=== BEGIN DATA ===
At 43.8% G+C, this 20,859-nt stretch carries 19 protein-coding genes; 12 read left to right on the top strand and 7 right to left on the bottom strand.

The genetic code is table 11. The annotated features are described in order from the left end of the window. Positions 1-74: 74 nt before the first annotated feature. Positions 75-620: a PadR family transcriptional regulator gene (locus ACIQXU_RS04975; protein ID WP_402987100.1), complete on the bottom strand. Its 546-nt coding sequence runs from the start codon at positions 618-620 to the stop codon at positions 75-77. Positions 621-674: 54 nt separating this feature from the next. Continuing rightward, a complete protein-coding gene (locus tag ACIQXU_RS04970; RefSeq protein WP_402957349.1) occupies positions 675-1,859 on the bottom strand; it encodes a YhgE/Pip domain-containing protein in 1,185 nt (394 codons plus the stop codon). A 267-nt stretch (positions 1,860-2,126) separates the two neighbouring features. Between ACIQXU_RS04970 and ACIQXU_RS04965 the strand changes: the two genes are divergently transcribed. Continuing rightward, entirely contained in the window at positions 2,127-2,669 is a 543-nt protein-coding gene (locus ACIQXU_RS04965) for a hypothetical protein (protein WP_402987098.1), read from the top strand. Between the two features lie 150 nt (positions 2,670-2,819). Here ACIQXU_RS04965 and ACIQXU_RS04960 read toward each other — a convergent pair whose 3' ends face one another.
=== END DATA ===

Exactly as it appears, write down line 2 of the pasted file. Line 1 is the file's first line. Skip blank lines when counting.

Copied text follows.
The genetic code is table 11. The annotated features are described in order from the left end of the window. Positions 1-74: 74 nt before the first annotated feature. Positions 75-620: a PadR family transcriptional regulator gene (locus ACIQXU_RS04975; protein ID WP_402987100.1), complete on the bottom strand. Its 546-nt coding sequence runs from the start codon at positions 618-620 to the stop codon at positions 75-77. Positions 621-674: 54 nt separating this feature from the next. Continuing rightward, a complete protein-coding gene (locus tag ACIQXU_RS04970; RefSeq protein WP_402957349.1) occupies positions 675-1,859 on the bottom strand; it encodes a YhgE/Pip domain-containing protein in 1,185 nt (394 codons plus the stop codon). A 267-nt stretch (positions 1,860-2,126) separates the two neighbouring features. Between ACIQXU_RS04970 and ACIQXU_RS04965 the strand changes: the two genes are divergently transcribed. Continuing rightward, entirely contained in the window at positions 2,127-2,669 is a 543-nt protein-coding gene (locus ACIQXU_RS04965) for a hypothetical protein (protein WP_402987098.1), read from the top strand. Between the two features lie 150 nt (positions 2,670-2,819). Here ACIQXU_RS04965 and ACIQXU_RS04960 read toward each other — a convergent pair whose 3' ends face one another.